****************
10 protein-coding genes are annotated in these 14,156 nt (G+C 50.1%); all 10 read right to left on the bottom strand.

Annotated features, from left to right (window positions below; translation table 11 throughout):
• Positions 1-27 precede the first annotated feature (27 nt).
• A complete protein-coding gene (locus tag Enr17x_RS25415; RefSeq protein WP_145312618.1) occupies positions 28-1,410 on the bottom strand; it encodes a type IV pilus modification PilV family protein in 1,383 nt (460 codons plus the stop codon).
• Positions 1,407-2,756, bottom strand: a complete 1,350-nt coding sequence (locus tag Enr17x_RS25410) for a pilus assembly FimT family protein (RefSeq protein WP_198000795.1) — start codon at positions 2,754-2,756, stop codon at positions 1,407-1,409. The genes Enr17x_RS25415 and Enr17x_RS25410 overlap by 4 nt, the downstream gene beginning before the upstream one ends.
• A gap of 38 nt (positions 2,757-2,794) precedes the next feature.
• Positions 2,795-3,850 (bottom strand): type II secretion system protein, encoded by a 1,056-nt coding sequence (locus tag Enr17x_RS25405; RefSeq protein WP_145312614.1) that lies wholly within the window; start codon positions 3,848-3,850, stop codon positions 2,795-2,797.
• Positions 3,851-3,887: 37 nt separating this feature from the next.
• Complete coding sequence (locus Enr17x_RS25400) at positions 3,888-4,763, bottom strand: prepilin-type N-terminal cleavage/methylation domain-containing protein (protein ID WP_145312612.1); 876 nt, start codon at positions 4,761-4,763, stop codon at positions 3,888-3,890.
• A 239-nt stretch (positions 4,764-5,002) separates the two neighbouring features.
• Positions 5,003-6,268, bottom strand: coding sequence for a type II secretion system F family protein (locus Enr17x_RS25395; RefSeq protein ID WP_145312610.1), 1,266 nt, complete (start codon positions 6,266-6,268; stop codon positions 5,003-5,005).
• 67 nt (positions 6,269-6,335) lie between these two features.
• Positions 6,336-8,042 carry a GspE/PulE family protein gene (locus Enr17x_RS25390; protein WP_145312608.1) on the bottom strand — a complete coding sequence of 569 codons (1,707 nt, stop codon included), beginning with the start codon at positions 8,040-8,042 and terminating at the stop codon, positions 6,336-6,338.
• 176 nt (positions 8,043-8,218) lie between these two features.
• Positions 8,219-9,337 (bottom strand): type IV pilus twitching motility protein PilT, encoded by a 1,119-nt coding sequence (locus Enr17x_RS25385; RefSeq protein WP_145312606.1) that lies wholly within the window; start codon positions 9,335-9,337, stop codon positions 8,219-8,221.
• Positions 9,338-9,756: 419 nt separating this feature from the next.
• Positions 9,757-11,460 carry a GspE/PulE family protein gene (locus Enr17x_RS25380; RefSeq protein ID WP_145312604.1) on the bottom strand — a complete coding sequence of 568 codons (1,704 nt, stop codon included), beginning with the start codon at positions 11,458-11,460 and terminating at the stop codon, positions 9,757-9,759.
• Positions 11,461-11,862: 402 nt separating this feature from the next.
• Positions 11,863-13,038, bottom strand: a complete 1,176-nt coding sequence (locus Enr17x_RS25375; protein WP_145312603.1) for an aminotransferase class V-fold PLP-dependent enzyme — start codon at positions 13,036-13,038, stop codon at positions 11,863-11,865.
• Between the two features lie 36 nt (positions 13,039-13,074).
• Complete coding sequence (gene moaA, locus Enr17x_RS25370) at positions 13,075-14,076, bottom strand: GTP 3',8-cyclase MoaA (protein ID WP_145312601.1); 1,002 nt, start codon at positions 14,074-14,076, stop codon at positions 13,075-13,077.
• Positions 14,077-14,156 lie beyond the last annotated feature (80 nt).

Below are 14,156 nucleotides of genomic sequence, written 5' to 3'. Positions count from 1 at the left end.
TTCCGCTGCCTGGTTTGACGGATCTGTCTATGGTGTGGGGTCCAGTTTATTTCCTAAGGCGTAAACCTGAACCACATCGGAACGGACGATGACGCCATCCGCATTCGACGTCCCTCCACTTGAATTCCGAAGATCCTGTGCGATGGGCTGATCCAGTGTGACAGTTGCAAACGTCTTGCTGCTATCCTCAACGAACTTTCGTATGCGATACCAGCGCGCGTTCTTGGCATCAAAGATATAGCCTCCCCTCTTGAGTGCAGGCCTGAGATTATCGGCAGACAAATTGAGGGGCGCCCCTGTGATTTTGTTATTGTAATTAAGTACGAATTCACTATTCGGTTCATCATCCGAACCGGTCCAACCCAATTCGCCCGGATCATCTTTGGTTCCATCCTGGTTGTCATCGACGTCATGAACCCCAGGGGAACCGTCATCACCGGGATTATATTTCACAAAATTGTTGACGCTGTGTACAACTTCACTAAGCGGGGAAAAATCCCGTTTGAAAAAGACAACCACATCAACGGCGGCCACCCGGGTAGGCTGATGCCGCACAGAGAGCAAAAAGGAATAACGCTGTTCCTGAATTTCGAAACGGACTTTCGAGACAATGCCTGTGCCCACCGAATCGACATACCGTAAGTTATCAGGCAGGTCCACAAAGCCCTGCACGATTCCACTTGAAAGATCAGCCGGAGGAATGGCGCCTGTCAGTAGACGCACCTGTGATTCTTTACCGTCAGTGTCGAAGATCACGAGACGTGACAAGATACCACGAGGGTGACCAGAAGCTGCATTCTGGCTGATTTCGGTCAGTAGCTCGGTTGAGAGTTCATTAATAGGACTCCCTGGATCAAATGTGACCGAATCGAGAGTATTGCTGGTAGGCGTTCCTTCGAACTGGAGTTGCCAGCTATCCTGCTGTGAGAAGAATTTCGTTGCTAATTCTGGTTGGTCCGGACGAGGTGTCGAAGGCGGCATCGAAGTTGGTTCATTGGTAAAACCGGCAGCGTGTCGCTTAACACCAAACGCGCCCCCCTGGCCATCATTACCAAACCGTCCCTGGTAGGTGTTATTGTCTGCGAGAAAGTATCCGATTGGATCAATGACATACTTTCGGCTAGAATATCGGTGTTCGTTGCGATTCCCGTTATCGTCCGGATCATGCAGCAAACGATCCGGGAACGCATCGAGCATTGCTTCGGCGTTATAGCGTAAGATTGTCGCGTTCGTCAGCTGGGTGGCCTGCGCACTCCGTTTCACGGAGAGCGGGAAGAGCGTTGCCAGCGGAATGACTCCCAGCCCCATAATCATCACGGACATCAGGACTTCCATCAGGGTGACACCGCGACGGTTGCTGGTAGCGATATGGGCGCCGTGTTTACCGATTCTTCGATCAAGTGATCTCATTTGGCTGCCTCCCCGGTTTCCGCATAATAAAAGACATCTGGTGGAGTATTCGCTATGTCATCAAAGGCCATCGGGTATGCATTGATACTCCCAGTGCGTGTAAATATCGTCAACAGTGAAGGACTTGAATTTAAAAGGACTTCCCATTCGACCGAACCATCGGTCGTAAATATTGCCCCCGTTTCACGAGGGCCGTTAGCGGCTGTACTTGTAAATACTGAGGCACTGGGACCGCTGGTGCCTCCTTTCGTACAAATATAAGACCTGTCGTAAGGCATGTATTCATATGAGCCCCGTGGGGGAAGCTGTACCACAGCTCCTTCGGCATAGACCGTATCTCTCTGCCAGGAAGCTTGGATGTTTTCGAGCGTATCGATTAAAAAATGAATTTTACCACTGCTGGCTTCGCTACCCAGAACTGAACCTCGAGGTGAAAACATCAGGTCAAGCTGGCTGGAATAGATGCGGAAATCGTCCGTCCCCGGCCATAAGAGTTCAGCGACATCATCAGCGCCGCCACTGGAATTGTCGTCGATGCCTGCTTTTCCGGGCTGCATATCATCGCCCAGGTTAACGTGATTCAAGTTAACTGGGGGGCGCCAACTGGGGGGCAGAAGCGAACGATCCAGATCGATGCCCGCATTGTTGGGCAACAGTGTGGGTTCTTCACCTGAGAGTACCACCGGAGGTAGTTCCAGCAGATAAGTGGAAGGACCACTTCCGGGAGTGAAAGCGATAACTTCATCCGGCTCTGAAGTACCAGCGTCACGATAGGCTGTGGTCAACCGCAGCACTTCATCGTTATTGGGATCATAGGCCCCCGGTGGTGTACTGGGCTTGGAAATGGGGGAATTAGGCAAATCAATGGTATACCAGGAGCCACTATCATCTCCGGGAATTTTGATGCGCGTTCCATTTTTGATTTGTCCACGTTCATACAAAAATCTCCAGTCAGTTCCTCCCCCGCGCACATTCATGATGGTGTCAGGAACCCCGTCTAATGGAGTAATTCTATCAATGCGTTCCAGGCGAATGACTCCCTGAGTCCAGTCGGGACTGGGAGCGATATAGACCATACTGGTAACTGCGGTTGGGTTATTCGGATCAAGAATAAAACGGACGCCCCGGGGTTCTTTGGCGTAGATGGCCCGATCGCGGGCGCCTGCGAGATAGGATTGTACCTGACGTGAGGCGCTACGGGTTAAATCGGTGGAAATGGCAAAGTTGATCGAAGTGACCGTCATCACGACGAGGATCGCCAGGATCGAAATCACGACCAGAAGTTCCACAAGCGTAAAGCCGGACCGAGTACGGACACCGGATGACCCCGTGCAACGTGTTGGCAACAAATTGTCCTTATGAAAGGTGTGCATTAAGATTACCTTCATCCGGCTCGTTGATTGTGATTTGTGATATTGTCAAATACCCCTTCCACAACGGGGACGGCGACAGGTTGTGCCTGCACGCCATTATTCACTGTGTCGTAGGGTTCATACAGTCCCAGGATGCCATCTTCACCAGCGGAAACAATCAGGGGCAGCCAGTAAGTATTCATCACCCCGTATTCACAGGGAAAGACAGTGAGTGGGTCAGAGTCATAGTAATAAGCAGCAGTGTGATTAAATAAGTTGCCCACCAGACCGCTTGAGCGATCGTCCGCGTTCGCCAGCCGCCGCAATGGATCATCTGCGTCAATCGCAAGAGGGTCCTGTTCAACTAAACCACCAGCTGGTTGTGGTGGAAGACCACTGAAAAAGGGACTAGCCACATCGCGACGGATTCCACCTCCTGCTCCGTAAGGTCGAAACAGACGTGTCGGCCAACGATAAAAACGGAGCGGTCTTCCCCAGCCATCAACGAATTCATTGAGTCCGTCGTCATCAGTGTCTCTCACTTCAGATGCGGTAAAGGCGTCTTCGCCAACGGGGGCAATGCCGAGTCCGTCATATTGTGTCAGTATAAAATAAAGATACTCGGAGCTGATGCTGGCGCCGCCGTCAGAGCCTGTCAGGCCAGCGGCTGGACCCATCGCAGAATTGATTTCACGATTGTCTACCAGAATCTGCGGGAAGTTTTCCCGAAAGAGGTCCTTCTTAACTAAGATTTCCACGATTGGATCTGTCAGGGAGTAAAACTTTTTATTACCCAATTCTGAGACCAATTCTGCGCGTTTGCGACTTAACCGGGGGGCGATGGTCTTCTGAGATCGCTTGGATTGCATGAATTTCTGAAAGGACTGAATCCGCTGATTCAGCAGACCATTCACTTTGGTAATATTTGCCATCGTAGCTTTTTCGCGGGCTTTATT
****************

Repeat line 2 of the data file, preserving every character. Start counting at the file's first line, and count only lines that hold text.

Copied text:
Annotated features, from left to right (window positions below; translation table 11 throughout):